Degenerative (calcific) Aortic Stenosis (AS) is a common valvular heart disease among the elderly in Western countries and is expected to become more prevalent worldwide with an ageing population. Transcatheter aortic valve implantation (TAVI) has emerged and been approved as an alternative to surgical aortic valve replacement with the advantage of safety and efficacy in all surgical risks. Since the TAVI has been implemented in patients using either balloon-expandable valve (BEV) or self expandable valve (SEV), frequent complications were detected with further investigations and scrutiny of the devices, with a proven impact on patient's survival and quality of life, like moderate or more paravalvular leakage (PVL), major vascular complications, associated bleeding, and permanent pacemaker implantation (PPMI). Therefore, the manufacturers have to improve the valves, delivery, and vascular access systems to tackle such complications. By either improvement of the devices or offering newly featured devices fitting with new indications. The objective of this thesis is to investigate the performance and outcomes associated with new TAVI devices introduced by new manufacturers, including either implantation in a challenging anatomical feature, or by using corrected or novel methods to assess the haemodynamic outcomes. In Chapter 2, the safety and efficacy of a newly introduced BEV in patients with severe bicuspid AV (BAV) stenosis from India and Europe were investigated. BAV is still considered an unfavourable anatomy for TAVI in guidelines, with the absence of strong enough evidence obtained from randomized controlled trials. The results showed that a relatively young patients with low surgical risk and different phenotypes of stenotic BAV were treated using the new BEV. Device technical success was achieved in 97% of patients. At 30-day device success was achieved in 93% and early safety was reported in 91% of patients. The rate of PPMI was 8%. Haemodynamic performance was acceptable, mean pressure gradient of 9.8mmHg, and a low incidence of moderate PVL (3%). Chapter 3 represents a 1-year follow-up of patients; with severe BAV stenosis (cohort in Chapter 2), who were previously treated with the new BEV valve. The follow-up included VARC-3 defined clinical and haemodynamic performance at 1-year. As a result, the median follow-up duration was 13 months with all-cause mortality of 11%, while cardiovascular mortality was 5%. Stroke was reported in 3% and PPMI was required in 8%. No patient required valve related surgery or reintervention. The device's haemodynamic performance appeared stable over the follow up duration with only one patient (2.1%) reported with severe (Stage III) haemodynamic deterioration. In Chapter 4 a new BEV with a new sizing matrix was implanted in three patients with anatomical obstacles that might limit the safety and efficacy of TAVI. The device is introduced with XL sizes (30.5 and 32mm) fitting with large annulus without the need for significant oversizing, In the three patients AV anatomical characteristics were challenging with severe valve calcifications, BAV, and very large annulus dimensions exceeding the limit of available other contemporary TAVI devices. Patients were treated successfully with 32mm devices, without procedural or in-hospital complications. 30-day follow-up revealed favourable outcomes, no death, or valve related reintervention. Haemodynamic performance was acceptable with trace PVL in the three patients. In chapter 5 a newly designed iteration of the previously mentioned BEV (chapters 2,3, and 5) was introduced with significant changes in the design of the valve design and new features were added to the delivery system aiming for better performance in terms of more reduction of PVL and PPMI through proposing the possibility of shallower implantation in addition to more controlled implantation guided by the added radio-opaque markers. The aim of this chapter was mainly the assessment of the residual PVL after implantation using a newly validated non invasive technology from the final aortogram in a quantitative form (Videodensitometry). 103 patients treated by TAVI using this device were retrospectively analysed and included patients with tricuspid (62%) and bicuspid AV (37%) with all phenotypes, with different degrees of valve calcification. the device is introduced with a new sizing matrix with only 1.5mm increment between devices instead of 3mm. the analysis of residual PVL using quantitative aortography revealed that 77.7% of patients were adjudicated with none/trace PVL, 20.4% with mild, and 1.9 with moderate PVL. In comparison to the first iteration, the new valve design showed a significant shift from mild to none/trace PVL. Inter observer variability (ICC = 0.92, 95% CI 0.78–0.97) and intra-observer variability (ICC = 0.97, 95% CI 0.93–0.99) showed excellent reproducibility of the analysis using the quantitative aortography technology. In Chapter 6, the reassessment of the aortic valve area (AVA) as one of the essential haemodynamic parameters after implantation of a new SEV in patients with severe AS was investigated, using a combined, multimodality imaging technique. This was based on the use of directly measured left ventricular outflow tract (LVOT) area from pre-TAVI MDCT scans to be combined with Doppler measurements obtained from the predischarge Echocardiography to recalculate the continuity equation. Aiming to reassess the calculated AVA using the conventional (based only on all measures obtained from TTE) and the combined method. Based on that reclassification of AVA in addition to the rate of prosthesis patient mismatch. The results showed that the LVOT area measured from MSCT was significantly larger than LVOT calculated from TTE measurement (405 vs 350mm2, [95% CrI -55.15, -36.09]), resulting in large AVA based on MSCT-LVOT in comparison to AVA based on TTE-LVOT (2.6 vs 2.3cm2 [95% CrI -0.85, -0.43]). The rate of patient prosthesis mismatch was significantly lower and reclassified from 8.5% to 2.3% when the MDCT-LVOT area was used to recalculate AVA and indexed AVA (cm2 /m2 ). intra- and Inter-observer reliability was excellent for LVOT area measured by MDCT (ICC = 0.99 [95% CI; 0.98–0.99]) and (ICC = 0.98 [95% CI; 0.95 to 0.99]), respectively and was good regarding TTE (ICC = 0.87 [95% CI; 0.71, 0.95]) and (ICC = 0.85 [95% CI; 0.63, 0.94]). In Chapter 7 the feasibility of omitting systematic balloon aortic valvuloplasty with a new SEV during the TAVI procedure was explored. Systematic valvuloplasty is highly recommended by the manufacturer, aiming for the achievement of higher technical success. We retrospectively investigated patients’ cohort treated using the valve to identify the rate of valvuloplasty omission, based on that identifying patients' characteristics and the early procedural and hospital outcomes. The results showed only 22% of patients treated directly with TAVI without balloon valvuloplasty. AV anatomical characteristics were different between the two cohort. Patient without valvuloplasty had a smaller AV annulus and lower calcium volumes, than patients received valvuloplasty (22.6 vs 23.4 mm; p<0.001) and (163 vs 581mm3 ; p<0.001) respectively. In the matched cohorts, VARC-3 device technical success was similar (95%) and all other outcome measures were statistically comparable between cohorts. The only noticeable differences were numerically lower rates of balloon post dilatation (19% vs 31%; p=0.08), PPMI (3.6% vs 7.1%, p=0.50), and numerically higher mild or more PVL (45% vs 35%, P=0.25) in the cohort treated without valvuloplasty. In Chapter 8 we explored the gaps, unmet needs, and new indications with the current TAVI practice and how these mandates further improvement of the currently available TAVI devices. The recently introduced TAVI devices whether as a new iteration of the available TAVI devices, in addition to devices still under investigation or development, were explored. This includes the recently developed BEV or SEV introduced by the known manufacturers or newly developed devices by new manufacturers. The main technical features of new devices were reported including both the valve design and the delivery systems. In addition to that summarizing the suspected impact of the new devices, on the device performance, associated outcomes, and optimization of the TAVI procedure. In conclusion, this thesis conducted a summary of the performance of two newly introduced TAVI devices. This performance included the feasibility and safety of implantation in challenging anatomy, BAV and large annulus, which represent an emerging indication, in addition to that correction of the haemodynamic analysis of the implanted devices based on the multimodality imaging approach, which might be helpful to eliminate the controversy and disagreement between different parameters during the follow-up or when malfunction is suspected. In this thesis a new imaging modality was used to assess PVL as one of the important haemodynamic parameters after implantation of a newly device TAVI implantation and showed favourable results, in addition to reproducibility of the analysis using this new technology. Additionally in this thesis a change in the practice using one of the new TAVI devices was proposed based on an observational analysis, which showed feasibility of the suggested changes in specific patients with specific characteristics, aiming to achieve a truly minimalistic approach using this device in comparison to the other contemporary devices. Finally, TAVI procedure and new TAVI devices are still progressing, more understanding is required. The continuous improvement of the currently available TAVI devices and introduction or development of other new devices is essential to optimize the procedure and outcomes. The future of the TAVI might be targeting the concept of “patient specific TAVI device selection” through selecting the valve according to each patient specific characteristics.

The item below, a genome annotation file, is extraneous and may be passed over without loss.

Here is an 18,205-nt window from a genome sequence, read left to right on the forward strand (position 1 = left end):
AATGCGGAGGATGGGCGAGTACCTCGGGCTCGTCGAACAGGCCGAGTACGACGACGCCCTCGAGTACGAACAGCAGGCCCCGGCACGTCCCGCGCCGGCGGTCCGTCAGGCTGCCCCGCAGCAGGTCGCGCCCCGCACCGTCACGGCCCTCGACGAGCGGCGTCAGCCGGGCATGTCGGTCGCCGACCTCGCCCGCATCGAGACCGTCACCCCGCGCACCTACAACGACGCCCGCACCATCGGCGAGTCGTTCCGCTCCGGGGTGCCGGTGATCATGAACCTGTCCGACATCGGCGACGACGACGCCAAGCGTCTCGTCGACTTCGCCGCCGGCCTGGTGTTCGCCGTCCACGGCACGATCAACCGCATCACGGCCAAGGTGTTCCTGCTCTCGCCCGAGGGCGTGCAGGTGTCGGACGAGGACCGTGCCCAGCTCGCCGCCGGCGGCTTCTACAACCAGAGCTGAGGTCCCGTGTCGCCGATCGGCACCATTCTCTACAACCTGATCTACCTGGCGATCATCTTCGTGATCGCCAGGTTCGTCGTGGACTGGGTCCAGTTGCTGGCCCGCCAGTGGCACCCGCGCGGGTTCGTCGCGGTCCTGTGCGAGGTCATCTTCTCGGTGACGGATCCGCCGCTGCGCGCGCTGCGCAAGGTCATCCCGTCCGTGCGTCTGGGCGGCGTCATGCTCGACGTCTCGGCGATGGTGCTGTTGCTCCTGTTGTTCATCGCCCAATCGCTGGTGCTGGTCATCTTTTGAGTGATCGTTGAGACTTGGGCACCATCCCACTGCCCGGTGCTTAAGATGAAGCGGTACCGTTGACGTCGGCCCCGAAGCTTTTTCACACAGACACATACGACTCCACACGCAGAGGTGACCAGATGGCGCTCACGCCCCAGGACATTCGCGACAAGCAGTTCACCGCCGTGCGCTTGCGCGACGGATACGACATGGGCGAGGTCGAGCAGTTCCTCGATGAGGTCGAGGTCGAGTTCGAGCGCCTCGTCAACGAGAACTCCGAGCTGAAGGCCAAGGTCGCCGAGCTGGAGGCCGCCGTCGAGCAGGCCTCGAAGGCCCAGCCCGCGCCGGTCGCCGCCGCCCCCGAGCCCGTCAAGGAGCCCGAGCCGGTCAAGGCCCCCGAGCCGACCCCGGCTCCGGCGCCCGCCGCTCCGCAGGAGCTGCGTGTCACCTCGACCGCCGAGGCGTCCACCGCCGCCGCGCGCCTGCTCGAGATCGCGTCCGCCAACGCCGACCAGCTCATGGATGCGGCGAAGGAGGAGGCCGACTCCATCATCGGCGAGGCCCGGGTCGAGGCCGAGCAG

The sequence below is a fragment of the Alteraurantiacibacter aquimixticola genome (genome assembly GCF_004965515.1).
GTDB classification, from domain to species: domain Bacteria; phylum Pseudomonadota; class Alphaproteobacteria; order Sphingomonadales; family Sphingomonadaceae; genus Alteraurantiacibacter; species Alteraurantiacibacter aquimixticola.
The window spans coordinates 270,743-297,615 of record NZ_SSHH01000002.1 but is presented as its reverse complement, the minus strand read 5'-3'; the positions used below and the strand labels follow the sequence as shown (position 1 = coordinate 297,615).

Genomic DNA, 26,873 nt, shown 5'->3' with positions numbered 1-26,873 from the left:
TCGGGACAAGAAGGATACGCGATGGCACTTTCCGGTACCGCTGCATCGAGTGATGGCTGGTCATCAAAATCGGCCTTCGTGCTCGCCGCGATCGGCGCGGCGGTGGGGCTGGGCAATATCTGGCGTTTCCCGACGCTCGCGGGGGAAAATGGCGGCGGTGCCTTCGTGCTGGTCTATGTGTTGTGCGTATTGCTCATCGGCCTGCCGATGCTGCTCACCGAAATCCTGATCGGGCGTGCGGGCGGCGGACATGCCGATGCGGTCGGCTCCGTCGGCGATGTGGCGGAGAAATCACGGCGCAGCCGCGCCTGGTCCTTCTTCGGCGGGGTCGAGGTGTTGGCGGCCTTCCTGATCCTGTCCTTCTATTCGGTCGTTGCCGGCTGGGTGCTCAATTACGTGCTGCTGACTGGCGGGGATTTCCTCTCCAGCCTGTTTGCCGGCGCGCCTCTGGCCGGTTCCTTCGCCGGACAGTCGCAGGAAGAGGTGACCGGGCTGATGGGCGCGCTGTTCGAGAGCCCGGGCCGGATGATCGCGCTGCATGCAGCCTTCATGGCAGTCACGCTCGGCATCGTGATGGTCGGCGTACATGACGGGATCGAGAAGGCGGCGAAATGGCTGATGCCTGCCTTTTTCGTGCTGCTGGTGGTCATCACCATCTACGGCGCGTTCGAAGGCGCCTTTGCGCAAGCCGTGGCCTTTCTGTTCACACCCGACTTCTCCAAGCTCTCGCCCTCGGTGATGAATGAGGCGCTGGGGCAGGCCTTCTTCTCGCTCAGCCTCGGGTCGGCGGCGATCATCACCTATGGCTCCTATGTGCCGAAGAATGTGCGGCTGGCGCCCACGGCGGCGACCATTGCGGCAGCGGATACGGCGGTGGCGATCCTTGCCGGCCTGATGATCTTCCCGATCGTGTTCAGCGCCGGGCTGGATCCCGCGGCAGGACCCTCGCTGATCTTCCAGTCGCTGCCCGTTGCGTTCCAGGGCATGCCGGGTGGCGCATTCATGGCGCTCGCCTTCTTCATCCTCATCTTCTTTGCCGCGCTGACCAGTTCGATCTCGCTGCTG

NUI Galway
Publisher DOI
Attribution-NonCommercial-NoDerivs 3.0 Ireland